I drove to Leah’s house. I hadn’t seen Leah in over a year, maybe as long as a year and a half, so it was wonderful to see her again. She introduced me to her roommate, and then the three of us left to eat at a Mexican restaurant down the street. The restaurant was pink with purple shutters, but I can’t remember the name of it. But the food was great! It tasted more authentic than anything I’d had in Boston,and I cheerd and declared it as a hallmark of me traveling in the right direction.
After dinner, Leah and I walked across the downtown part of Champaign to a bar called the Blind Pig. Champaign is really an adorable little town; it’s small but the restaurants and bars it does have are fun and beautiful. I really enjoyed walking around that little trendy district, which was now in the process of welcoming back it’s students for the new semester. We had a few fancy beers, and chatted with some f the locals.
Leah has a special talent of befriending local people and always has a good system of friends wherever she goes; a talent of which I’m just the teeniest bit envious. But talking to Leah was wonderful; she seems to be really enjoying life.
She’s in her second year of grad school, studing to be an urban planner, and spends time in East Saint Louis helping the people that live in those neighborhoods. She even has a plaque she received from the city in honor of a trash cleanup she helped coordinate earlier this year.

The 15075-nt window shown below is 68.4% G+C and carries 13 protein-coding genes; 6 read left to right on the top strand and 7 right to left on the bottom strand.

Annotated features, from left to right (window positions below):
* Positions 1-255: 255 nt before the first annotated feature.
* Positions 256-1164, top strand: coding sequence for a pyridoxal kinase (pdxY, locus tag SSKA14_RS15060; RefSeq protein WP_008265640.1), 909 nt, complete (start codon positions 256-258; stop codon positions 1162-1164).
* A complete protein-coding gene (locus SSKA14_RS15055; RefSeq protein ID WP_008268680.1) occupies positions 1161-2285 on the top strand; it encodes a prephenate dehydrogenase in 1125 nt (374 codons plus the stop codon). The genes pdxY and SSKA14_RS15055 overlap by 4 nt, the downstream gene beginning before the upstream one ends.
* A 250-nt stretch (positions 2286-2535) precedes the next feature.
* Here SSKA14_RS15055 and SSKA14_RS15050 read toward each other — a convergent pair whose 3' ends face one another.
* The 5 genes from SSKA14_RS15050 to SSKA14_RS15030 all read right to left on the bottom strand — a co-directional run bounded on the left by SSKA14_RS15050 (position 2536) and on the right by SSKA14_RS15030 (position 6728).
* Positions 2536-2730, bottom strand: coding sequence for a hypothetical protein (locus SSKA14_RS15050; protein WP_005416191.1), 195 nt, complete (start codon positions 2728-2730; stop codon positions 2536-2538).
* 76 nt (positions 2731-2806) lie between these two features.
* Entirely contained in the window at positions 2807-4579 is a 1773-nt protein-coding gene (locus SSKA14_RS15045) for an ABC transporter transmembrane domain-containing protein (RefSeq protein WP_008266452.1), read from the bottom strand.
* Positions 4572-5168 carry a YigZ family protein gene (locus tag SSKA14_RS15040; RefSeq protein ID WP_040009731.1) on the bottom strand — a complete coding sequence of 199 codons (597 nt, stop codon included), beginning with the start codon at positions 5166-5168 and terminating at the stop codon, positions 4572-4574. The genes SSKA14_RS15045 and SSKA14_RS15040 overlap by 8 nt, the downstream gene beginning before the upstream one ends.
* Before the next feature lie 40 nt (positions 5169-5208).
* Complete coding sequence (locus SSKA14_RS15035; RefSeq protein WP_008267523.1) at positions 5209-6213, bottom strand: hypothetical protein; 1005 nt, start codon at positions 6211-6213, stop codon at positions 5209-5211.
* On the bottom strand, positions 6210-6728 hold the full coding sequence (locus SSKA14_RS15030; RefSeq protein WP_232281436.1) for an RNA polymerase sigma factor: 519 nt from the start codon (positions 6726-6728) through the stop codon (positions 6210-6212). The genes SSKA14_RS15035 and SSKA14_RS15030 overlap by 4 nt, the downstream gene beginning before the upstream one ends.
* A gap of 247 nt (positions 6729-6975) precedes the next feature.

Monday morning, at 5 am I awake to my friend Maggie doing a little dance in front of me, singing a song about getting my bike rack loaded on my car so that we can leave. She flips on the light, and I sigh, remembering that today is the day that we are leaving Boston. Which means there’s no time to hit the snooze button.
I get up out of bed, pull on the jeans and tshirt I have laid out for the day, and Maggie and I go downstairs to mount my bike rack on my car in preparation for leaving.
The weekend before has been hectic. I have been moving out, and Ariana’s future roommate, Jason, has moved in. I tried, with great futility, to keep my mood one of calm and relaxation the three days before I left Boston. Since Friday, after a serene and friendly goodbye lunch with my boss Justin, my mind’s been a little hamster on a treadwheel, spinning around trying to remember every little detail I needed to accomplish before I leave the city. After jumping around from one task to another without really being able to keep myself focused, I have somehow arrived at 5:00 am Monday morning, with my car completely packed and loaded, and now have to prepare for the 11 hour drive to Pittsburgh with Maggie.
We both run around the apartment a couple of more times, making sure we have everything loaded up in the car, before giving a quick hug to sleepy Jason sitting on the couch, and heading down stairs with Ariana, who’s walking us down for the final goodbye.